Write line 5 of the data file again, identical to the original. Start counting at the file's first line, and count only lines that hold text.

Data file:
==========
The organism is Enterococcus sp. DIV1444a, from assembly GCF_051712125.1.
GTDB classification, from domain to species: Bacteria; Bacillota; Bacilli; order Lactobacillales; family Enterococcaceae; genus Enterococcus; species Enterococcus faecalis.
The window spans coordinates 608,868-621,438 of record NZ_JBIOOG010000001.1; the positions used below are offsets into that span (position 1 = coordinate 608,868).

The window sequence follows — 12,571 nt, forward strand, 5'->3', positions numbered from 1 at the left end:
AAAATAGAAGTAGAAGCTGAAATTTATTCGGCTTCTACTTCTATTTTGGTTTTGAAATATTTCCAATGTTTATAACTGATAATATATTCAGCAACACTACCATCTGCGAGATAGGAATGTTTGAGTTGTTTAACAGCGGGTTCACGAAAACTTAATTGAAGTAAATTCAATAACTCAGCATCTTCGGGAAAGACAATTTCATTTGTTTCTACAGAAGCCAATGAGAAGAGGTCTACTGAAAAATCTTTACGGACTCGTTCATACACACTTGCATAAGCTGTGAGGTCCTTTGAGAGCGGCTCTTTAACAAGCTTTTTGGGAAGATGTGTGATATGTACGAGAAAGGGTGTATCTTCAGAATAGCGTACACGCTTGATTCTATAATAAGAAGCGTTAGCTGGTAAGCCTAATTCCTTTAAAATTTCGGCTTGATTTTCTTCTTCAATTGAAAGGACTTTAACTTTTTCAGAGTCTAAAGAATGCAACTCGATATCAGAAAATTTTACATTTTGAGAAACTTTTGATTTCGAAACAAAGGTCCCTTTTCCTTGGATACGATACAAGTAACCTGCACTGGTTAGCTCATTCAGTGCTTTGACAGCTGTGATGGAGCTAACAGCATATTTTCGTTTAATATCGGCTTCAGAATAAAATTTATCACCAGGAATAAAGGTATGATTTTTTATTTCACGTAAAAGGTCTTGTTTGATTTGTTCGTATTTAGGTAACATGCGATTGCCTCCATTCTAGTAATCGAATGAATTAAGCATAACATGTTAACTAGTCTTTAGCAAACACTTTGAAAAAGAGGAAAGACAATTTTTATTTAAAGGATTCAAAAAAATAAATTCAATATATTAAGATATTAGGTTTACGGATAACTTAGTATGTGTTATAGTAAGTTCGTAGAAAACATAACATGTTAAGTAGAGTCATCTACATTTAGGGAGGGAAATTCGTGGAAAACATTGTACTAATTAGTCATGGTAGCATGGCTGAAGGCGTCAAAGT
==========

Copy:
AAAATAGAAGTAGAAGCTGAAATTTATTCGGCTTCTACTTCTATTTTGGTTTTGAAATATTTCCAATGTTTATAACTGATAATATATTCAGCAACACTACCATCTGCGAGATAGGAATGTTTGAGTTGTTTAACAGCGGGTTCACGAAAACTTAATTGAAGTAAATTCAATAACTCAGCATCTTCGGGAAAGACAATTTCATTTGTTTCTACAGAAGCCAATGAGAAGAGGTCTACTGAAAAATCTTTACGGACTCGTTCATACACACTTGCATAAGCTGTGAGGTCCTTTGAGAGCGGCTCTTTAACAAGCTTTTTGGGAAGATGTGTGATATGTACGAGAAAGGGTGTATCTTCAGAATAGCGTACACGCTTGATTCTATAATAAGAAGCGTTAGCTGGTAAGCCTAATTCCTTTAAAATTTCGGCTTGATTTTCTTCTTCAATTGAAAGGACTTTAACTTTTTCAGAGTCTAAAGAATGCAACTCGATATCAGAAAATTTTACATTTTGAGAAACTTTTGATTTCGAAACAAAGGTCCCTTTTCCTTGGATACGATACAAGTAACCTGCACTGGTTAGCTCATTCAGTGCTTTGACAGCTGTGATGGAGCTAACAGCATATTTTCGTTTAATATCGGCTTCAGAATAAAATTTATCACCAGGAATAAAGGTATGATTTTTTATTTCACGTAAAAGGTCTTGTTTGATTTGTTCGTATTTAGGTAACATGCGATTGCCTCCATTCTAGTAATCGAATGAATTAAGCATAACATGTTAACTAGTCTTTAGCAAACACTTTGAAAAAGAGGAAAGACAATTTTTATTTAAAGGATTCAAAAAAATAAATTCAATATATTAAGATATTAGGTTTACGGATAACTTAGTATGTGTTATAGTAAGTTCGTAGAAAACATAACATGTTAAGTAGAGTCATCTACATTTAGGGAGGGAAATTCGTGGAAAACATTGTACTAATTAGTCATGGTAGCATGGCTGAAGGCGTCAAAGT